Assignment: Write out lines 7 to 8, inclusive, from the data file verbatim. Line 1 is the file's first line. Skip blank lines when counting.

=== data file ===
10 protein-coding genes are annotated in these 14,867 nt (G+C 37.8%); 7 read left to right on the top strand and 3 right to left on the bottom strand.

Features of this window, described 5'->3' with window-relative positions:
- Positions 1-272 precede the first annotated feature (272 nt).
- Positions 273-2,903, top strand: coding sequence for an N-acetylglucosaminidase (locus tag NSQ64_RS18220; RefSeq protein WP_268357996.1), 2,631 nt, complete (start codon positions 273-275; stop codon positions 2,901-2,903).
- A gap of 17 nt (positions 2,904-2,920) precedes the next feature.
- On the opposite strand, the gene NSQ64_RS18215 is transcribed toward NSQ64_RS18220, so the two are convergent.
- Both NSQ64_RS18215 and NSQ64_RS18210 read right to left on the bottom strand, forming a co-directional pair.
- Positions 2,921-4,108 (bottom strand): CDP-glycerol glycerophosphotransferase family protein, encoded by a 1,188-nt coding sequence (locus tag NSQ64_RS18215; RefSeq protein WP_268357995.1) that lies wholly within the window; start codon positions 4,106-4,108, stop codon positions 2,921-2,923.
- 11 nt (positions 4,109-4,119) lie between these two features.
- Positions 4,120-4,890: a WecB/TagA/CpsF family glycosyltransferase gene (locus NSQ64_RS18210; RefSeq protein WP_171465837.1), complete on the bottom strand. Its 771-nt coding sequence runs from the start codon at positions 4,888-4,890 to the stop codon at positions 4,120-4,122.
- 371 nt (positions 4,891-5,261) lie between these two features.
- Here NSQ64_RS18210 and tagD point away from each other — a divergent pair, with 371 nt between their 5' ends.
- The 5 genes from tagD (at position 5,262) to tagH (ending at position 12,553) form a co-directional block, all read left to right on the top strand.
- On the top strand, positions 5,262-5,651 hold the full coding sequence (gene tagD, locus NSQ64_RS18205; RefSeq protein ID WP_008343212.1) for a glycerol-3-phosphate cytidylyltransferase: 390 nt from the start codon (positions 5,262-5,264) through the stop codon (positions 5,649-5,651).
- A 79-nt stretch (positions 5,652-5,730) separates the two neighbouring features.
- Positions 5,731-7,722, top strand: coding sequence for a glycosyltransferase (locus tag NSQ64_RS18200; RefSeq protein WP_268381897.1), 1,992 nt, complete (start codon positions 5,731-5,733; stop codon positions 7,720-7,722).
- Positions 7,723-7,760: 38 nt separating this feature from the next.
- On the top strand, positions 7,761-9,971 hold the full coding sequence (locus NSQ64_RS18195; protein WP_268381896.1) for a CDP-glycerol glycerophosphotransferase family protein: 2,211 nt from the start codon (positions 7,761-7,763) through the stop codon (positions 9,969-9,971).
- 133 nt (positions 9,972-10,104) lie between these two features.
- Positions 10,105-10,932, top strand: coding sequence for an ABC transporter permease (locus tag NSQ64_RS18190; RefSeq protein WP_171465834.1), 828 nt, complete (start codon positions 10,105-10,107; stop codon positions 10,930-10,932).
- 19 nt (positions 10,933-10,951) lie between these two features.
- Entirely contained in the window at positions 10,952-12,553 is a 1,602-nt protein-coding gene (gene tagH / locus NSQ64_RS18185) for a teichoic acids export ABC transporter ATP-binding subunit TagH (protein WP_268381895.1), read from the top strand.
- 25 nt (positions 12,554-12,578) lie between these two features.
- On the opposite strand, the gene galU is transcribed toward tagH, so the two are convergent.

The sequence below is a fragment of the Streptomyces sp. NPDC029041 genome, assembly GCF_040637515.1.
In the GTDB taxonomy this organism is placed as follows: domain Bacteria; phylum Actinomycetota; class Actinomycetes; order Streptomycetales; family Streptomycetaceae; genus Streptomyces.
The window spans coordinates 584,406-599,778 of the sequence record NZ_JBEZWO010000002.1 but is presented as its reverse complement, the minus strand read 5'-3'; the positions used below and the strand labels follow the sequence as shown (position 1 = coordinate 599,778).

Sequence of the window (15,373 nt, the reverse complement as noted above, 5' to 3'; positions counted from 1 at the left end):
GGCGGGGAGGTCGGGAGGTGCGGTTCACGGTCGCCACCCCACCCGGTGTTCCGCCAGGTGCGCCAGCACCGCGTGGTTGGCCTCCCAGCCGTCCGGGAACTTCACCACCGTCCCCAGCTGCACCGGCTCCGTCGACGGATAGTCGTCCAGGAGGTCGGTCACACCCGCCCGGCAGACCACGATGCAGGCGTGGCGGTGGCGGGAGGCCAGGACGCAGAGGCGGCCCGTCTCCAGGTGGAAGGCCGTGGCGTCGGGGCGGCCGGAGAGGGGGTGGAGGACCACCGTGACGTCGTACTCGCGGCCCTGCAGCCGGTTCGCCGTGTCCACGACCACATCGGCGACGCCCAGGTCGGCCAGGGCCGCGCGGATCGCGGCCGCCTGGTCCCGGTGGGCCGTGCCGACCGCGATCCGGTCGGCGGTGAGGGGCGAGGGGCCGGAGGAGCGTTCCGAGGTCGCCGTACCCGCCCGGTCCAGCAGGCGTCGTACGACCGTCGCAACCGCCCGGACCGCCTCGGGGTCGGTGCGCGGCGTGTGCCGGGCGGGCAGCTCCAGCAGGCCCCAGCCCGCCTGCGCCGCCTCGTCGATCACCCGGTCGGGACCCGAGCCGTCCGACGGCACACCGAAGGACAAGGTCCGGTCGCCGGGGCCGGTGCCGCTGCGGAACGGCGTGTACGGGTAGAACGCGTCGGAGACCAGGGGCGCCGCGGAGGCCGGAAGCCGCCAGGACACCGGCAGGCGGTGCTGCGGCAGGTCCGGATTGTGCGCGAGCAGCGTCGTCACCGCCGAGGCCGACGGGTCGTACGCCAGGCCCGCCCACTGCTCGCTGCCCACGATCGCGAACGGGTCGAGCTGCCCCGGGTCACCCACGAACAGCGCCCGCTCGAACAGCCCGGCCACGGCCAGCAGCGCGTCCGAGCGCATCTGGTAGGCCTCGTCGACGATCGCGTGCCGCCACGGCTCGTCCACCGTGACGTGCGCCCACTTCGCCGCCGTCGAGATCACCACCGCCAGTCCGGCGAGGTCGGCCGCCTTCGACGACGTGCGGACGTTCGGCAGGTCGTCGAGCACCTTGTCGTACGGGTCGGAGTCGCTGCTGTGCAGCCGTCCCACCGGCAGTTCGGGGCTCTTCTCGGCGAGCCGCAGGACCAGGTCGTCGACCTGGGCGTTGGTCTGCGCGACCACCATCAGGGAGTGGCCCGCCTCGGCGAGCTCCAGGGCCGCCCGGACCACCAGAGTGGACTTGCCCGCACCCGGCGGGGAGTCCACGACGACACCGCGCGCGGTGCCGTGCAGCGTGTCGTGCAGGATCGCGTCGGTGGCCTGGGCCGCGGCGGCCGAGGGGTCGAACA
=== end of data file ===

- Both NSQ64_RS18215 and NSQ64_RS18210 read right to left on the bottom strand, forming a co-directional pair.
- Positions 2,921-4,108 (bottom strand): CDP-glycerol glycerophosphotransferase family protein, encoded by a 1,188-nt coding sequence (locus tag NSQ64_RS18215; RefSeq protein WP_268357995.1) that lies wholly within the window; start codon positions 4,106-4,108, stop codon positions 2,921-2,923.